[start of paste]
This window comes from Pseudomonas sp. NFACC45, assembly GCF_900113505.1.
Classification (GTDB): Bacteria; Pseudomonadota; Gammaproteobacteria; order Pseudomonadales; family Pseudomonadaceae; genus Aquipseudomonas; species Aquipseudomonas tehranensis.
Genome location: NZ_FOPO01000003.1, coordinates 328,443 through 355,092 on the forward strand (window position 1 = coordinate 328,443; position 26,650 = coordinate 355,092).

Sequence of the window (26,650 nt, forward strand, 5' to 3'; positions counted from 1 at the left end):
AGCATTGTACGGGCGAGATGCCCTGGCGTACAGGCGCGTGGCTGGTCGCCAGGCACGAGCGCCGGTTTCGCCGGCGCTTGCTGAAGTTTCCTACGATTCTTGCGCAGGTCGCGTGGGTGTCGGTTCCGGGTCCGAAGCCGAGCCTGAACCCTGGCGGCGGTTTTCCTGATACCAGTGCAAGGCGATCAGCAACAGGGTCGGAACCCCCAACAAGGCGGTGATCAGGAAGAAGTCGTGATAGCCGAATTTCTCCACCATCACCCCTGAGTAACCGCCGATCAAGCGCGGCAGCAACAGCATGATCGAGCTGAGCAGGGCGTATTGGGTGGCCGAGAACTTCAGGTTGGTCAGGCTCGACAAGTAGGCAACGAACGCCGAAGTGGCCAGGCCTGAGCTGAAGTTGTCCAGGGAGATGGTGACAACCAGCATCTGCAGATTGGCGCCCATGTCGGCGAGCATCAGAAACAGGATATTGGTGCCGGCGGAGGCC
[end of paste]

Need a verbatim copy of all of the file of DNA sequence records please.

This window comes from Pseudomonas sp. NFACC45, assembly GCF_900113505.1.
Classification (GTDB): Bacteria; Pseudomonadota; Gammaproteobacteria; order Pseudomonadales; family Pseudomonadaceae; genus Aquipseudomonas; species Aquipseudomonas tehranensis.
Genome location: NZ_FOPO01000003.1, coordinates 328,443 through 355,092 on the forward strand (window position 1 = coordinate 328,443; position 26,650 = coordinate 355,092).

Sequence of the window (26,650 nt, forward strand, 5' to 3'; positions counted from 1 at the left end):
AGCATTGTACGGGCGAGATGCCCTGGCGTACAGGCGCGTGGCTGGTCGCCAGGCACGAGCGCCGGTTTCGCCGGCGCTTGCTGAAGTTTCCTACGATTCTTGCGCAGGTCGCGTGGGTGTCGGTTCCGGGTCCGAAGCCGAGCCTGAACCCTGGCGGCGGTTTTCCTGATACCAGTGCAAGGCGATCAGCAACAGGGTCGGAACCCCCAACAAGGCGGTGATCAGGAAGAAGTCGTGATAGCCGAATTTCTCCACCATCACCCCTGAGTAACCGCCGATCAAGCGCGGCAGCAACAGCATGATCGAGCTGAGCAGGGCGTATTGGGTGGCCGAGAACTTCAGGTTGGTCAGGCTCGACAAGTAGGCAACGAACGCCGAAGTGGCCAGGCCTGAGCTGAAGTTGTCCAGGGAGATGGTGACAACCAGCATCTGCAGATTGGCGCCCATGTCGGCGAGCATCAGAAACAGGATATTGGTGCCGGCGGAGGCC